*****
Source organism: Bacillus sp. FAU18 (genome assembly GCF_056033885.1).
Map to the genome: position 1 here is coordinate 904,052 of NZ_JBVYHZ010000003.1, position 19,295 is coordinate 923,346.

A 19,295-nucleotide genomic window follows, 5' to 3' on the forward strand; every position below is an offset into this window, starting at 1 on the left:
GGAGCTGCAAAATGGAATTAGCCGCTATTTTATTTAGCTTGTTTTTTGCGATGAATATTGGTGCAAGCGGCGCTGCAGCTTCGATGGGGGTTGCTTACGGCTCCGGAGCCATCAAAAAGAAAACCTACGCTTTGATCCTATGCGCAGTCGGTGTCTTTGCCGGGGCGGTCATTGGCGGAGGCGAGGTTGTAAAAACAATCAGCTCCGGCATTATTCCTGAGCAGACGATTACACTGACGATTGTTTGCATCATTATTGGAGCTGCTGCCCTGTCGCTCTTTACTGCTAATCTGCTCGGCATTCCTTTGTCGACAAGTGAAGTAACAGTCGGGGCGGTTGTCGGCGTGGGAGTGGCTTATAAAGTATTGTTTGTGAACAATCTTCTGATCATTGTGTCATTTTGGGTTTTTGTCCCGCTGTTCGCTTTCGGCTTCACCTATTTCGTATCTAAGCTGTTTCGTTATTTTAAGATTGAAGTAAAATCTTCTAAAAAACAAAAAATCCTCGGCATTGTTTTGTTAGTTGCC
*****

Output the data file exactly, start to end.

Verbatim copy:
Source organism: Bacillus sp. FAU18 (genome assembly GCF_056033885.1).
Map to the genome: position 1 here is coordinate 904,052 of NZ_JBVYHZ010000003.1, position 19,295 is coordinate 923,346.

A 19,295-nucleotide genomic window follows, 5' to 3' on the forward strand; every position below is an offset into this window, starting at 1 on the left:
GGAGCTGCAAAATGGAATTAGCCGCTATTTTATTTAGCTTGTTTTTTGCGATGAATATTGGTGCAAGCGGCGCTGCAGCTTCGATGGGGGTTGCTTACGGCTCCGGAGCCATCAAAAAGAAAACCTACGCTTTGATCCTATGCGCAGTCGGTGTCTTTGCCGGGGCGGTCATTGGCGGAGGCGAGGTTGTAAAAACAATCAGCTCCGGCATTATTCCTGAGCAGACGATTACACTGACGATTGTTTGCATCATTATTGGAGCTGCTGCCCTGTCGCTCTTTACTGCTAATCTGCTCGGCATTCCTTTGTCGACAAGTGAAGTAACAGTCGGGGCGGTTGTCGGCGTGGGAGTGGCTTATAAAGTATTGTTTGTGAACAATCTTCTGATCATTGTGTCATTTTGGGTTTTTGTCCCGCTGTTCGCTTTCGGCTTCACCTATTTCGTATCTAAGCTGTTTCGTTATTTTAAGATTGAAGTAAAATCTTCTAAAAAACAAAAAATCCTCGGCATTGTTTTGTTAGTTGCC